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gifted students

Are gifted students now an underserved population?

With the federal focus on bringing all students to minimum proficiency, high achievers might not get the challenges they need. Here’s one way to change that.

With all of the focus on helping struggling students achieve grade-level proficiency, students at the very top end of the academic spectrum often aren’t getting the challenges they need to stay engaged in school or tap their full potential.

Matthew Jaskol aims to change that. He is the program director and co-founder of Pioneer Academics, which identifies and empowers high-achieving students with university professors so they can take part in challenging and creative research opportunities across a wide range of disciplines while still in high school.

In an interview, Jaskol explained the thinking this bold approach Pioneer invented six years ago—and how it can help keep gifted students engaged.

Q: Why do you think the needs of many gifted students aren’t being met in schools today?

A: For decades now, the federal government has required public school teachers to implement “full inclusion” classrooms, where students of all levels and abilities are taught the same curriculum and lessons and given the same tests. In today’s diverse schools, this often means that special needs and struggling students receive much-needed extra support through help rooms or accommodations with testing, leaving little attention for gifted students.

According to the US Department of Education, in 2011–2012 there were approximately 3.2 million public-school students in gifted and talented programs. While federal law acknowledges that gifted students have academic needs that are not traditionally met in regular school settings, there are no specific requirements in place for serving these students. Instead, gifted education is a local responsibility. As a result, gifted students can end up as an underserved population.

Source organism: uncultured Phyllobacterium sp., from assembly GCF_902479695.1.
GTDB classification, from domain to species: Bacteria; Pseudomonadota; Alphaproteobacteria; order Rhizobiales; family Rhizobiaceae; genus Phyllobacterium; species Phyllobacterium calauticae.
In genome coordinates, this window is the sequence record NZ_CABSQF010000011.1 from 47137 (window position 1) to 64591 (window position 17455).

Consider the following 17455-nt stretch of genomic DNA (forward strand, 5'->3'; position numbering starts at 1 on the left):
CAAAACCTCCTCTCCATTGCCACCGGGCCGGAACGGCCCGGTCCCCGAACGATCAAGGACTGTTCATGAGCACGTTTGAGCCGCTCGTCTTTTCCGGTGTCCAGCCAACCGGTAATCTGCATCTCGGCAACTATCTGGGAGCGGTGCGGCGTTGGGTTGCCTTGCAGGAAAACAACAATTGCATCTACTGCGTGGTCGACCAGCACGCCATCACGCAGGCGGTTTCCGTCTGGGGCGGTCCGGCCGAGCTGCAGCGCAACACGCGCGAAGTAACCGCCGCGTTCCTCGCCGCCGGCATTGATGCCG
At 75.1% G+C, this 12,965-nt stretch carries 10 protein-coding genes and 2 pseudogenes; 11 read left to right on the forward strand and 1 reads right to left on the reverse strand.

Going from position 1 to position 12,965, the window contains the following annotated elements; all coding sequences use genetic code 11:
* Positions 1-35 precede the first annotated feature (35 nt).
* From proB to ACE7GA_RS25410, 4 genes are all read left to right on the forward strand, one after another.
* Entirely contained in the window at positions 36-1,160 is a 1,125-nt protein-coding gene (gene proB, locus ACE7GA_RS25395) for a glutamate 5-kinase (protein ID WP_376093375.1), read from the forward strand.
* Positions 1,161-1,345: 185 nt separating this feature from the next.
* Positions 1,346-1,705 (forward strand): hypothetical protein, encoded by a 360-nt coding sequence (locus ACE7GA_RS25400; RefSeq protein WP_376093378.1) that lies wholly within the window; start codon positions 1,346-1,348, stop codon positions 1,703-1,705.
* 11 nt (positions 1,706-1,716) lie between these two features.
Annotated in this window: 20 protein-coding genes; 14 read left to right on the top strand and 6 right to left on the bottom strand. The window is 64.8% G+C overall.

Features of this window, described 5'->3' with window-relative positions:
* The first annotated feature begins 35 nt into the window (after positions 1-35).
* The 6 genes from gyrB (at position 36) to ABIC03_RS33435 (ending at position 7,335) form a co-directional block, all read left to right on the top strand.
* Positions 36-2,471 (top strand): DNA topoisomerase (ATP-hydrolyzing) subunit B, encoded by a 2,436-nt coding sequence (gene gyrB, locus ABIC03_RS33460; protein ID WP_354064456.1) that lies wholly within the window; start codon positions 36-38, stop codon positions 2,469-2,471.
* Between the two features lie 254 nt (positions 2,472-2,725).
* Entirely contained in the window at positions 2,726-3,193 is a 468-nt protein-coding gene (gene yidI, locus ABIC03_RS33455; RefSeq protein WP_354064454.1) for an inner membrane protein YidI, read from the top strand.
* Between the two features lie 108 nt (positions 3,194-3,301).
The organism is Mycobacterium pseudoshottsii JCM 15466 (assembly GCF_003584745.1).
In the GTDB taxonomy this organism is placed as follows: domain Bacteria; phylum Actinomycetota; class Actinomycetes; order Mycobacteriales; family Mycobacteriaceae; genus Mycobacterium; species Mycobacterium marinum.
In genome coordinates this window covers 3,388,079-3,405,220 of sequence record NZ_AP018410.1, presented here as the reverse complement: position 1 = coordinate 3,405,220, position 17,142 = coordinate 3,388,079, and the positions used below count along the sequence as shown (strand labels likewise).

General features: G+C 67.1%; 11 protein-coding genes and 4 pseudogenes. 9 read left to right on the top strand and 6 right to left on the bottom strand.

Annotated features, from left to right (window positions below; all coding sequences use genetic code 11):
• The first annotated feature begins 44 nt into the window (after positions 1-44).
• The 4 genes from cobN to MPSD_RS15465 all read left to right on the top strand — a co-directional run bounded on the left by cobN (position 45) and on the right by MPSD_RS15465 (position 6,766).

Q: Can you describe the approach you have taken to help solve this challenge?

A: As a former advisor in curriculum design for elective courses and extracurricular programs, I’ve discovered that many gifted students feel they need to shift their time away from their interests and get caught in the rat race of taking as many standardized tests as possible, believing this will distinguish them among candidates for selective colleges.

In my experience, many high schools have top students who finish their school credits early or choose to take more AP courses to fill in their time. In fact, they need a stimulating learning experience, but they don’t necessarily know what opportunities are available that help to maximize their potential.

I believe the best challenges are customized and open-ended, rather a simple search for the correct answer. This conviction, and the guidance of our advisors, who include a professor who is now dean at Oberlin, and a former dean of admissions at Hamilton College and director of admissions at Johns Hopkins, led to the creation of Pioneer Academics six year ago.

Pioneer Academics offers gifted students access to college professors who mentor them on original and in-depth research studies. The students choose from 26 academic research areas covering STEM, social sciences, humanities, and pre-professional; and each study culminates with an undergraduate-level research paper that showcases students’ originality, articulation, analytical skills, and writing.